Throgmorton Avenue, EC2N Throgmorton Avenue is one of the streets of London in the EC2N postal area.
Throgmorton Street, EC3V The name of Throgmorton Street is a corruption of the name of Nicholas Throckmorton, Elizabeth I’s ambassador to France and Scotland.
Tokenhouse Yard, EC2R Tokenhouse Yard marked the site of the manufacturer of tokens that were used as the copper coinage of England before the reign of James I.
Trig Lane, EC4V A street within the EC4V postcode
Upper Cheapside Passage, EC2V A street within the EC2V postcode
Upper Thames Street, EC4R Upper Thames Street is one of the streets of London in the EC4R postal area.
Upper Thames Street, EC4V Upper Thames Street is one of the streets of London in the EC4V postal area.
Vestry House, EC4R Residential block
Walbrook, EC4N Walbrook is one of the streets of the Bank area.
Wardrobe Place, EC4V Wardrobe Place is one of the streets of London in the EC4V postal area.
Warnford Court, EC2N Warnford Court is one of the streets of London in the EC2N postal area.
Warwick Lane, EC4M This is a street in the EC4P postcode area
Warwick Square, EC4M Warwick Square is one of the streets of London in the EC4M postal area.
Watling Street, EC4M Watling Street is one of the streets of London in the EC4M postal area.
Watling Street, EC4N Watling Street is one of the streets of London in the EC4N postal area.
Well Court, EC4N Well Court is one of the streets of London in the EC4M postal area.
White Lion Hill, EC4V White Lion Hill is one of the streets of London in the EC4V postal area.
Wood Street, EC2V Wood Street was originally the main north–south route through the Roman Fort, discovered after Second World War bombing.

NEARBY PUBS
Mermaid Tavern The Mermaid Tavern was a notable tavern during the Elizabethan era.
Old Swan The Old Swan Inn was one of the most well-known in the City of London.
The Tokenhouse The Tokenhouse is named for the nearby manufacturer of tokens that were used as the copper coinage of England before the 1680s.


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City of London

The City of London constituted most of London from its settlement by the Romans in the 1st century AD to the Middle Ages, but the conurbation has since grown far beyond its borders.

As the City's boundaries have remained almost unchanged since the Middle Ages, it is now only a tiny part of the metropolis of Greater London, though it remains a notable part of central London. It holds city status in its own right and is also a separate ceremonial county.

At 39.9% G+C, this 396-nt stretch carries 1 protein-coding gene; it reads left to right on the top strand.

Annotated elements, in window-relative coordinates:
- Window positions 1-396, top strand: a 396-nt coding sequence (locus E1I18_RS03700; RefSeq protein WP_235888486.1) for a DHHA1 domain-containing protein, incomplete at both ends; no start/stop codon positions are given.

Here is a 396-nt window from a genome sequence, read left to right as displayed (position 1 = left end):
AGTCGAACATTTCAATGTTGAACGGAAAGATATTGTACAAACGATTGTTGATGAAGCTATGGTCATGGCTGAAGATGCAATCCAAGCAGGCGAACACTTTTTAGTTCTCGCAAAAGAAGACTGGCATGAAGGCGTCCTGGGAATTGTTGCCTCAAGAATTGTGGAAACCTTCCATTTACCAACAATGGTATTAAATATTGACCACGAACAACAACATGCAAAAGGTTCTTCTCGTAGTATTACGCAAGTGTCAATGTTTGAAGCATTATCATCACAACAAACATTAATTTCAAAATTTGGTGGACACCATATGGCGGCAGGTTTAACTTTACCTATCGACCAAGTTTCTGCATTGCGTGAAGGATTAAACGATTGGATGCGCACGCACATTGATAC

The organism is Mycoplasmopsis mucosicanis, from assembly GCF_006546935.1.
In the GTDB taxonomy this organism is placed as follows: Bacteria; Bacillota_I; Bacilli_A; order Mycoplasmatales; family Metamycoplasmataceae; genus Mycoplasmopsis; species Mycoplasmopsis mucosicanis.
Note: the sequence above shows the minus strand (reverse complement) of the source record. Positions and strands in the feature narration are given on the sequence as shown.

It is widely referred to as 'The City' (often written on maps as City and differentiated from the phrase 'the city of London') or 'the Square Mile' as it is 1.12 square miles in area. These terms are also often used as metonyms for the United Kingdom's financial services industry, which continues a notable history of being largely based in the City.

The local authority for the City, the City of London Corporation, is unique in the UK and has some unusual responsibilities for a local council, such as being the police authority. It also has responsibilities and ownerships beyond the City's boundaries. The Corporation is headed by the Lord Mayor of the City of London, an office separate from (and much older than) the Mayor of London.

The City is a major business and financial centre, ranking as the world's leading centre of global finance. Throughout the 19th century, the City was the world's primary business centre, and continues to be a major meeting point for businesses.

The City had a resident population of about 7000 in 2011 but over 300,000 people commute to it and work there, mainly in the financial services sector. The legal profession forms a major component of the northern and western sides of the City - especially in the Temple and Chancery Lane areas where the Inns of Court are located, of which two—Inner Temple and Middle Temple - fall within the City of London boundary.


LOCAL PHOTOS
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Bank station
Credit: IG/steven.maddison
TUM image id: 1653840363
Licence: CC BY 2.0
Amen Court, EC4M
TUM image id: 1493474208
Licence: CC BY 2.0

In the neighbourhood...

Click an image below for a better view...
Bank station
Credit: IG/steven.maddison
Licence: CC BY 2.0


"Cheapside and Bow Church" engraved by W. Albutt (1837) First published in The History of London: Illustrated by Views in London and Westminster. Steel engraved print after a picture by T.H. Shepherd.
Credit: W. Albutt
Licence: CC BY 2.0


Georg Giese from Danzig, 34-year-old German merchant at the Steelyard, painted in London by Hans Holbein in 1532
Credit: Hans Holbein
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Walbrook Wharf is an operating freight wharf located in the City of London adjacent to Cannon Street station.
Licence: CC BY 2.0


Tate Modern viewed from Thames pleasure boat (2003)
Credit: Christine Matthews
Licence: CC BY 2.0


Southwark Cathedral
Credit: IG/aleks london diary
Licence: CC BY 2.0


"London Bridge from the Old Swan" by the Irish painter Hubert Pugh (1780) Shooting the tidal rapids at old London Bridge was dangerous; many passengers preferred to get off at the Old Swan, and walk. Immediately across the river in the painting is St Saviour’s Church, now Southwark Cathedral.
Credit: Hubert Pugh (Bank of England Museum)
Licence:


Adelaide House from above
Credit: https://manchesterhistory.net/
Licence: CC BY 2.0


Anchor Terrace, SE1 A large symmetrical building on Southwark Bridge Road, Anchor Terrace was built in 1834 for senior employees of the nearby Anchor Brewery. The building was converted into luxury flats in the late 1990s.
Credit: Wiki Commons/Jwslubbock
Licence:


The shoemaker was a 1907 London comedy drama, a play "full of tears and laughter."